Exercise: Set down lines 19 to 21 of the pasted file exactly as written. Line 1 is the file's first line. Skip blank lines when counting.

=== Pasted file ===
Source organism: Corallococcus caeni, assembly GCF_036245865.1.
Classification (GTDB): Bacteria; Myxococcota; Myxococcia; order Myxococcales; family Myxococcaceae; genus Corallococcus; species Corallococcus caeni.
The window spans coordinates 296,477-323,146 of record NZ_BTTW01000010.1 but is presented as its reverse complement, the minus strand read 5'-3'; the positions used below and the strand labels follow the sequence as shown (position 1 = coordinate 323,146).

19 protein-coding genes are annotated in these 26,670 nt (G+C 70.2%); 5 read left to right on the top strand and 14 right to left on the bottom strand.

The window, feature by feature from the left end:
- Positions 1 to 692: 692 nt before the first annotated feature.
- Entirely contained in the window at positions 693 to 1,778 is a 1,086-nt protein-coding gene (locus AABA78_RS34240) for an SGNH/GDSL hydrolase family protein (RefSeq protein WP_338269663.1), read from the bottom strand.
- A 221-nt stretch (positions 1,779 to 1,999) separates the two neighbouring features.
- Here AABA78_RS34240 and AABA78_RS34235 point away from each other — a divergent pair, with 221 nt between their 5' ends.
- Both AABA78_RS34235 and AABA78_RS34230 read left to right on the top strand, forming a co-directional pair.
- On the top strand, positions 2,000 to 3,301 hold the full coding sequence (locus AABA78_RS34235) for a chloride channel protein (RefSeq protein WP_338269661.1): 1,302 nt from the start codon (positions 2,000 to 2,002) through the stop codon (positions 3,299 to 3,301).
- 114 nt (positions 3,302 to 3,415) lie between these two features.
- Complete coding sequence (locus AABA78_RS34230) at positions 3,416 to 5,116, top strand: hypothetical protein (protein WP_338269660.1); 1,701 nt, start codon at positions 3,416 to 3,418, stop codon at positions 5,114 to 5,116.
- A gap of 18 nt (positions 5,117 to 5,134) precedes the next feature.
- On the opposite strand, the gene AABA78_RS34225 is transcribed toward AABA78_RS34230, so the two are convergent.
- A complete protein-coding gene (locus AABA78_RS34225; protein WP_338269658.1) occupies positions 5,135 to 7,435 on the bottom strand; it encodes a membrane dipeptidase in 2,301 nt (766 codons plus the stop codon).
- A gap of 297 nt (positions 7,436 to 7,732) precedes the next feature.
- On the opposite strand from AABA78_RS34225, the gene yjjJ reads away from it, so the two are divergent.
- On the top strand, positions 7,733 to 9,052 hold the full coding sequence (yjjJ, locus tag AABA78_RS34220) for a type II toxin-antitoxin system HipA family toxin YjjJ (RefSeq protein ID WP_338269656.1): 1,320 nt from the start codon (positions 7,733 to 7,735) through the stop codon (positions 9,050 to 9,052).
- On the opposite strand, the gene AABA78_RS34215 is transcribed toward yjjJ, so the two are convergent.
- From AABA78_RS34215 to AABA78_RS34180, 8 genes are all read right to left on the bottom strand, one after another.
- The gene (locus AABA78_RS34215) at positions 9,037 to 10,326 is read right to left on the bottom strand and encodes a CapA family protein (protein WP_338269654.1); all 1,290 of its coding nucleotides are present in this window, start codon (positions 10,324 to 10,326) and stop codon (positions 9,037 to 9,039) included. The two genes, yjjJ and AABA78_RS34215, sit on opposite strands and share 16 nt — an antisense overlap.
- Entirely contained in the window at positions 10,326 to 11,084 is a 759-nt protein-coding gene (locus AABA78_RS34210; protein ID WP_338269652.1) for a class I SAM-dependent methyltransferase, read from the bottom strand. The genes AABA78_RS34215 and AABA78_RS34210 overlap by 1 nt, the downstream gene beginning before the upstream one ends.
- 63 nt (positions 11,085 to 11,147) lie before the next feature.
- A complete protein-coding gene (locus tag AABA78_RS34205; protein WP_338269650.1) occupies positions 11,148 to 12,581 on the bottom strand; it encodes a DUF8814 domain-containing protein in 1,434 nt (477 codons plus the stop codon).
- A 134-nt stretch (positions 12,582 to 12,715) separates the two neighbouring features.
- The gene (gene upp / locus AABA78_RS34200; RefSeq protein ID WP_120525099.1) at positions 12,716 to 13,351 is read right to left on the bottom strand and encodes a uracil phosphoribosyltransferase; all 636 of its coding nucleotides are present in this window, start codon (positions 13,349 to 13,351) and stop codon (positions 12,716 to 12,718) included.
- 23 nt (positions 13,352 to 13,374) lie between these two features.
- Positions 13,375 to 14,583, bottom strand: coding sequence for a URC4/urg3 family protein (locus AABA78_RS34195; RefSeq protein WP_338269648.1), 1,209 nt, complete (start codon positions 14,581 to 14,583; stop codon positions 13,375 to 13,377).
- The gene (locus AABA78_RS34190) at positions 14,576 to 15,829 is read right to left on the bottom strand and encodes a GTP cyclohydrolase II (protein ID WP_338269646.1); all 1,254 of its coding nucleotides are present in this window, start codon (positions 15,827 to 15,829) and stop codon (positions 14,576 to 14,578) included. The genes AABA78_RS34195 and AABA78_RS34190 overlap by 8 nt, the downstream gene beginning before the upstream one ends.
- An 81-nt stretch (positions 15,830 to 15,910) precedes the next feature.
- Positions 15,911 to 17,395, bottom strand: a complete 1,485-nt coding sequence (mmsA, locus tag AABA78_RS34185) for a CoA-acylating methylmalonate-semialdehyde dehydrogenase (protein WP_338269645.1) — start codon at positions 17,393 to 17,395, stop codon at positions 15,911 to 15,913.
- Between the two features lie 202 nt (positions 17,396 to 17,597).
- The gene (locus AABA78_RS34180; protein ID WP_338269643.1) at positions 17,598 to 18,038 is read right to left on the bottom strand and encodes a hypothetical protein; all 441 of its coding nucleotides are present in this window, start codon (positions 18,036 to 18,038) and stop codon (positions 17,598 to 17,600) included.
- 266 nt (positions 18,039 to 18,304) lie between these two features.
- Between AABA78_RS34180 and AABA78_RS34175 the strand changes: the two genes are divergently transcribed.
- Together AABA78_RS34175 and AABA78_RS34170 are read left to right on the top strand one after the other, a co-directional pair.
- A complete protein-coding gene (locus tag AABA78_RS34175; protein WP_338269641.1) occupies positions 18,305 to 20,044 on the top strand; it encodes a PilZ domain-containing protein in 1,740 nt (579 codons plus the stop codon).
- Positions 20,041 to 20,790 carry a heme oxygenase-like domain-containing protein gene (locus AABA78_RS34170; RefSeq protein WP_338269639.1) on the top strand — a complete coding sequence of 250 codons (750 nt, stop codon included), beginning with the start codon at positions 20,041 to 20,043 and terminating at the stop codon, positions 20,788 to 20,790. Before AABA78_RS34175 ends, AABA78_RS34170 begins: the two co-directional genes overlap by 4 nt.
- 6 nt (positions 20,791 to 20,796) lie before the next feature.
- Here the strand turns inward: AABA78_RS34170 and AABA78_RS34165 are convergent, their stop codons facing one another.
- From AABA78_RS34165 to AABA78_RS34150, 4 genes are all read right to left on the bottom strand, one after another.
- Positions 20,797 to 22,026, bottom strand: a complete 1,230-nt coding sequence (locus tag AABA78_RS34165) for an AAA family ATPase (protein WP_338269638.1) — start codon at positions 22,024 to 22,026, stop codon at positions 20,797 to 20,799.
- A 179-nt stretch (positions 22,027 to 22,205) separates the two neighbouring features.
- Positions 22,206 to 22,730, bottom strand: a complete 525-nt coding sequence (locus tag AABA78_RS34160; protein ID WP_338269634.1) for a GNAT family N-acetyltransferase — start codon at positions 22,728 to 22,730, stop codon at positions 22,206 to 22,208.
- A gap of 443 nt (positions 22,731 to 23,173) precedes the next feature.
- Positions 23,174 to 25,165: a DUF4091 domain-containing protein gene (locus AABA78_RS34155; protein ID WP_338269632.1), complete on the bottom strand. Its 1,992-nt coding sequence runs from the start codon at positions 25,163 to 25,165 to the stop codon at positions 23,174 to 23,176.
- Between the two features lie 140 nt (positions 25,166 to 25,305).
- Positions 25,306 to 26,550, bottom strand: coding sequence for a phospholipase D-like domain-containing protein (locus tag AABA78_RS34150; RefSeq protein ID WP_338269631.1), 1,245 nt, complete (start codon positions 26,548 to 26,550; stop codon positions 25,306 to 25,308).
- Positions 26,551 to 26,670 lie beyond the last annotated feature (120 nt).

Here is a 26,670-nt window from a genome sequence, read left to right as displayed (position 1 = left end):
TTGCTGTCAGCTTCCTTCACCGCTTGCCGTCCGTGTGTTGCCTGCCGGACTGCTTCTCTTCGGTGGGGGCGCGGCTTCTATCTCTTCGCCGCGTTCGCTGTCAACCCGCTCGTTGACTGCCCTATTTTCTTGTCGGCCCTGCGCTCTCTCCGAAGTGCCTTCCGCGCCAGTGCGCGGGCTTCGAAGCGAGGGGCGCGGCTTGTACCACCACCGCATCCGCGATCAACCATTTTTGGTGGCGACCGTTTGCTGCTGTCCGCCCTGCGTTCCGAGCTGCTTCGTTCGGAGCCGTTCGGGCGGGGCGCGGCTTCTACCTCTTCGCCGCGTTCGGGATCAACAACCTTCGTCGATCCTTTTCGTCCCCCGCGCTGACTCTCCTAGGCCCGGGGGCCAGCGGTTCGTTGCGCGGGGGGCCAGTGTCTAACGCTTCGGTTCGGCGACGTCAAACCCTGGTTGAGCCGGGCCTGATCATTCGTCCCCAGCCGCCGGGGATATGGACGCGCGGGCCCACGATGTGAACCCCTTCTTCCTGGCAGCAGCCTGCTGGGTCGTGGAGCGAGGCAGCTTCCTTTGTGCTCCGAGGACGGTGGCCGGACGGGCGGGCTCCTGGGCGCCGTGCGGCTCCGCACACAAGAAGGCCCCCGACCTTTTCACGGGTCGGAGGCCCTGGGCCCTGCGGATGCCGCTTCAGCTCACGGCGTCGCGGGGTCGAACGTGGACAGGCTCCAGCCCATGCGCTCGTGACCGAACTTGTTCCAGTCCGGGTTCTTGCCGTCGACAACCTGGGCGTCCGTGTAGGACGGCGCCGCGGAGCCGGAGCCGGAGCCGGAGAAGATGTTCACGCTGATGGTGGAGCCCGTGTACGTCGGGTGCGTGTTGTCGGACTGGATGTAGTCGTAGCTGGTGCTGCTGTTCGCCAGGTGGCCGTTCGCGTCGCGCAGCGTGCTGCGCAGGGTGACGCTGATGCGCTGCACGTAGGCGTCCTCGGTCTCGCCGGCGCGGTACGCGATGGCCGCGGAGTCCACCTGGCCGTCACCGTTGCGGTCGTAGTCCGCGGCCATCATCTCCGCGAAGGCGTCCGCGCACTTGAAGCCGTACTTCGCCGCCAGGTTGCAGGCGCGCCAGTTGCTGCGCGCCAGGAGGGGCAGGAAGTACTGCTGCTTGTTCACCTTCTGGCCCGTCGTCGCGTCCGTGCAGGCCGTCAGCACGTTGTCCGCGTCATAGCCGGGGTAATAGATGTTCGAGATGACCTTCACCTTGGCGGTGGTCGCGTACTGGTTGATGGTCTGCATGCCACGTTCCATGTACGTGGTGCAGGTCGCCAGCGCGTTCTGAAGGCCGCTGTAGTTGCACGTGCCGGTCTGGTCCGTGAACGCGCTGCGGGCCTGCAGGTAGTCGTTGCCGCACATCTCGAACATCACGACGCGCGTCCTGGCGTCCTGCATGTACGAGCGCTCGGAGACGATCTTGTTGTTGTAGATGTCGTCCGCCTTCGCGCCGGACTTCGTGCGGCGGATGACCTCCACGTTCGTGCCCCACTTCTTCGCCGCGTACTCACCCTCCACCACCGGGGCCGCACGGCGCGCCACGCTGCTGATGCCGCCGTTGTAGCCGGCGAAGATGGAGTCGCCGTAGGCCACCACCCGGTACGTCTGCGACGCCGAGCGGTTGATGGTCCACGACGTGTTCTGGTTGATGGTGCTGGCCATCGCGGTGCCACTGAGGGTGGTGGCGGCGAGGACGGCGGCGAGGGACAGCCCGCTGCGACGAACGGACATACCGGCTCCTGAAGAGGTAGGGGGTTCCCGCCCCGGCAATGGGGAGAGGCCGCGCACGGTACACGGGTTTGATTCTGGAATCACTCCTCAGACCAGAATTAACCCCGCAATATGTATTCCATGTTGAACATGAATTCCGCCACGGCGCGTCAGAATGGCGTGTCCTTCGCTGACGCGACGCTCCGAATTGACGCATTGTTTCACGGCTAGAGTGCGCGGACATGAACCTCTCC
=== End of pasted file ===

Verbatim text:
- On the top strand, positions 7,733 to 9,052 hold the full coding sequence (yjjJ, locus tag AABA78_RS34220) for a type II toxin-antitoxin system HipA family toxin YjjJ (RefSeq protein ID WP_338269656.1): 1,320 nt from the start codon (positions 7,733 to 7,735) through the stop codon (positions 9,050 to 9,052).
- On the opposite strand, the gene AABA78_RS34215 is transcribed toward yjjJ, so the two are convergent.
- From AABA78_RS34215 to AABA78_RS34180, 8 genes are all read right to left on the bottom strand, one after another.